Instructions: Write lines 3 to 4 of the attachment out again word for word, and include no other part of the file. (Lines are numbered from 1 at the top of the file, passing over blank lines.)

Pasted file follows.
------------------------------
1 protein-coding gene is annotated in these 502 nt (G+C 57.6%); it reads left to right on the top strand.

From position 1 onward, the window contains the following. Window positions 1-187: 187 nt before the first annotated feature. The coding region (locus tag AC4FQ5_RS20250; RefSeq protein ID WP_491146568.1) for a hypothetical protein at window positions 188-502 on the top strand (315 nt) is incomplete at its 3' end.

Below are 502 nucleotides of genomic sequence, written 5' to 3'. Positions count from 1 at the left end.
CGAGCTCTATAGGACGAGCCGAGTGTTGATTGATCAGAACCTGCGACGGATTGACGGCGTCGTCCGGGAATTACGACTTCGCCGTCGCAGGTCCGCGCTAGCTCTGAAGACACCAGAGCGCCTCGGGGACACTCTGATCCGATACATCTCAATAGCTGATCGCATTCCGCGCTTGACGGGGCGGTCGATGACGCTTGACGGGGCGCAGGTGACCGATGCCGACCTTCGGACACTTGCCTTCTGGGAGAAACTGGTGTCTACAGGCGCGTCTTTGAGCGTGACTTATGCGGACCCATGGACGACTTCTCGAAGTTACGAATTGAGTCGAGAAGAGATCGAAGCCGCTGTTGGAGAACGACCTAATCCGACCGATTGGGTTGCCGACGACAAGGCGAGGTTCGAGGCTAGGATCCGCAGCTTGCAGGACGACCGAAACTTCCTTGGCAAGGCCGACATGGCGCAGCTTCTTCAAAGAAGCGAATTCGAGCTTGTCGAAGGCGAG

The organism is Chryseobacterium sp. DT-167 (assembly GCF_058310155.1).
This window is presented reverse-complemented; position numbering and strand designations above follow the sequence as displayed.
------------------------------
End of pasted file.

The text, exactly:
Below are 502 nucleotides of genomic sequence, written 5' to 3'. Positions count from 1 at the left end.
CGAGCTCTATAGGACGAGCCGAGTGTTGATTGATCAGAACCTGCGACGGATTGACGGCGTCGTCCGGGAATTACGACTTCGCCGTCGCAGGTCCGCGCTAGCTCTGAAGACACCAGAGCGCCTCGGGGACACTCTGATCCGATACATCTCAATAGCTGATCGCATTCCGCGCTTGACGGGGCGGTCGATGACGCTTGACGGGGCGCAGGTGACCGATGCCGACCTTCGGACACTTGCCTTCTGGGAGAAACTGGTGTCTACAGGCGCGTCTTTGAGCGTGACTTATGCGGACCCATGGACGACTTCTCGAAGTTACGAATTGAGTCGAGAAGAGATCGAAGCCGCTGTTGGAGAACGACCTAATCCGACCGATTGGGTTGCCGACGACAAGGCGAGGTTCGAGGCTAGGATCCGCAGCTTGCAGGACGACCGAAACTTCCTTGGCAAGGCCGACATGGCGCAGCTTCTTCAAAGAAGCGAATTCGAGCTTGTCGAAGGCGAG